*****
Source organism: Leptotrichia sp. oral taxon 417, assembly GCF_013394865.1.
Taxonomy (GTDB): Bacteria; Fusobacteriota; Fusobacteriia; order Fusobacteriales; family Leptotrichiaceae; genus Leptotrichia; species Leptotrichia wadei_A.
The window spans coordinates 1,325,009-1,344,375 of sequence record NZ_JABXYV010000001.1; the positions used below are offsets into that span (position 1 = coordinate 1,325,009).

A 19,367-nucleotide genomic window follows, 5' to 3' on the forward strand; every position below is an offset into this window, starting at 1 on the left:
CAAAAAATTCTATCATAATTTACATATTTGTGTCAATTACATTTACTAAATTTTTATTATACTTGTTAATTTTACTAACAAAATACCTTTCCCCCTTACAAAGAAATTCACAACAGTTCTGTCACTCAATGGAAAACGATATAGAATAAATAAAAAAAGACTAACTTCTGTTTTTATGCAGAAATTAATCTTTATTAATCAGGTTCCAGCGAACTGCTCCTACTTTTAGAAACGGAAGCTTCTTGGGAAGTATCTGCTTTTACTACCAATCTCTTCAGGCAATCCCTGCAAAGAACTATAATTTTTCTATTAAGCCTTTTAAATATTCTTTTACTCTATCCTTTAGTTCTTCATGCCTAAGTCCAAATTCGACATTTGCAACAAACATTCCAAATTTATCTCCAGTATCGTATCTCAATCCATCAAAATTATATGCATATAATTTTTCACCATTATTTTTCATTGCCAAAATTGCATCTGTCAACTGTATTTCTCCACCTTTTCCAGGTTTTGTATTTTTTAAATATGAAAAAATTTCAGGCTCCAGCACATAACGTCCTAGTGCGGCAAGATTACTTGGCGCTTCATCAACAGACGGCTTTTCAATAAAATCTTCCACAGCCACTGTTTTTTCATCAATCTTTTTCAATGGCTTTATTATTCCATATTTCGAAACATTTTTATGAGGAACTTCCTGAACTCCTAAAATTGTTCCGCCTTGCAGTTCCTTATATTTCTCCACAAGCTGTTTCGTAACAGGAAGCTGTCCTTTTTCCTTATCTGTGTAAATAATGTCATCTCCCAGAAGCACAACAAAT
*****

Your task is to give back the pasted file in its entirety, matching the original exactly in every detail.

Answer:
Source organism: Leptotrichia sp. oral taxon 417, assembly GCF_013394865.1.
Taxonomy (GTDB): Bacteria; Fusobacteriota; Fusobacteriia; order Fusobacteriales; family Leptotrichiaceae; genus Leptotrichia; species Leptotrichia wadei_A.
The window spans coordinates 1,325,009-1,344,375 of sequence record NZ_JABXYV010000001.1; the positions used below are offsets into that span (position 1 = coordinate 1,325,009).

A 19,367-nucleotide genomic window follows, 5' to 3' on the forward strand; every position below is an offset into this window, starting at 1 on the left:
CAAAAAATTCTATCATAATTTACATATTTGTGTCAATTACATTTACTAAATTTTTATTATACTTGTTAATTTTACTAACAAAATACCTTTCCCCCTTACAAAGAAATTCACAACAGTTCTGTCACTCAATGGAAAACGATATAGAATAAATAAAAAAAGACTAACTTCTGTTTTTATGCAGAAATTAATCTTTATTAATCAGGTTCCAGCGAACTGCTCCTACTTTTAGAAACGGAAGCTTCTTGGGAAGTATCTGCTTTTACTACCAATCTCTTCAGGCAATCCCTGCAAAGAACTATAATTTTTCTATTAAGCCTTTTAAATATTCTTTTACTCTATCCTTTAGTTCTTCATGCCTAAGTCCAAATTCGACATTTGCAACAAACATTCCAAATTTATCTCCAGTATCGTATCTCAATCCATCAAAATTATATGCATATAATTTTTCACCATTATTTTTCATTGCCAAAATTGCATCTGTCAACTGTATTTCTCCACCTTTTCCAGGTTTTGTATTTTTTAAATATGAAAAAATTTCAGGCTCCAGCACATAACGTCCTAGTGCGGCAAGATTACTTGGCGCTTCATCAACAGACGGCTTTTCAATAAAATCTTCCACAGCCACTGTTTTTTCATCAATCTTTTTCAATGGCTTTATTATTCCATATTTCGAAACATTTTTATGAGGAACTTCCTGAACTCCTAAAATTGTTCCGCCTTGCAGTTCCTTATATTTCTCCACAAGCTGTTTCGTAACAGGAAGCTGTCCTTTTTCCTTATCTGTGTAAATAATGTCATCTCCCAGAAGCACAACAAAT